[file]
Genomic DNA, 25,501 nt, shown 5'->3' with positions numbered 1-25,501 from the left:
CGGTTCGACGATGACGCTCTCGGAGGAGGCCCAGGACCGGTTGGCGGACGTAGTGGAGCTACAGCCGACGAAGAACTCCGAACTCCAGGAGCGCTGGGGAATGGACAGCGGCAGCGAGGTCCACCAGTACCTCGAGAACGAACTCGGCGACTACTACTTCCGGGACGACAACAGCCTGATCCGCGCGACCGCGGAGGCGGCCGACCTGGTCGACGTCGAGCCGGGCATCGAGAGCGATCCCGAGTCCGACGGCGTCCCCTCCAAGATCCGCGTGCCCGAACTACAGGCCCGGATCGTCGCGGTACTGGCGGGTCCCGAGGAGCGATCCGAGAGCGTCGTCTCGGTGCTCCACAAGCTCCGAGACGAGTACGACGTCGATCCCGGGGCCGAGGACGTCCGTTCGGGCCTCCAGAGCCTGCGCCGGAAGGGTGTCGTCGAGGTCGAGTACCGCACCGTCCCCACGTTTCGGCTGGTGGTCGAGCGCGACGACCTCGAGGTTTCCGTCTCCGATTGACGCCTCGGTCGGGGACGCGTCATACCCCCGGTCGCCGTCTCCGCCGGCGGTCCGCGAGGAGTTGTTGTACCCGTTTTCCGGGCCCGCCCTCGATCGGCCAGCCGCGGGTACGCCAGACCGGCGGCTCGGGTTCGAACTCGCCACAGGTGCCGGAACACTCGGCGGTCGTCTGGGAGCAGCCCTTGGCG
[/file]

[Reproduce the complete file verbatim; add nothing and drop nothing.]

Genomic DNA, 25,501 nt, shown 5'->3' with positions numbered 1-25,501 from the left:
CGGTTCGACGATGACGCTCTCGGAGGAGGCCCAGGACCGGTTGGCGGACGTAGTGGAGCTACAGCCGACGAAGAACTCCGAACTCCAGGAGCGCTGGGGAATGGACAGCGGCAGCGAGGTCCACCAGTACCTCGAGAACGAACTCGGCGACTACTACTTCCGGGACGACAACAGCCTGATCCGCGCGACCGCGGAGGCGGCCGACCTGGTCGACGTCGAGCCGGGCATCGAGAGCGATCCCGAGTCCGACGGCGTCCCCTCCAAGATCCGCGTGCCCGAACTACAGGCCCGGATCGTCGCGGTACTGGCGGGTCCCGAGGAGCGATCCGAGAGCGTCGTCTCGGTGCTCCACAAGCTCCGAGACGAGTACGACGTCGATCCCGGGGCCGAGGACGTCCGTTCGGGCCTCCAGAGCCTGCGCCGGAAGGGTGTCGTCGAGGTCGAGTACCGCACCGTCCCCACGTTTCGGCTGGTGGTCGAGCGCGACGACCTCGAGGTTTCCGTCTCCGATTGACGCCTCGGTCGGGGACGCGTCATACCCCCGGTCGCCGTCTCCGCCGGCGGTCCGCGAGGAGTTGTTGTACCCGTTTTCCGGGCCCGCCCTCGATCGGCCAGCCGCGGGTACGCCAGACCGGCGGCTCGGGTTCGAACTCGCCACAGGTGCCGGAACACTCGGCGGTCGTCTGGGAGCAGCCCTTGGCG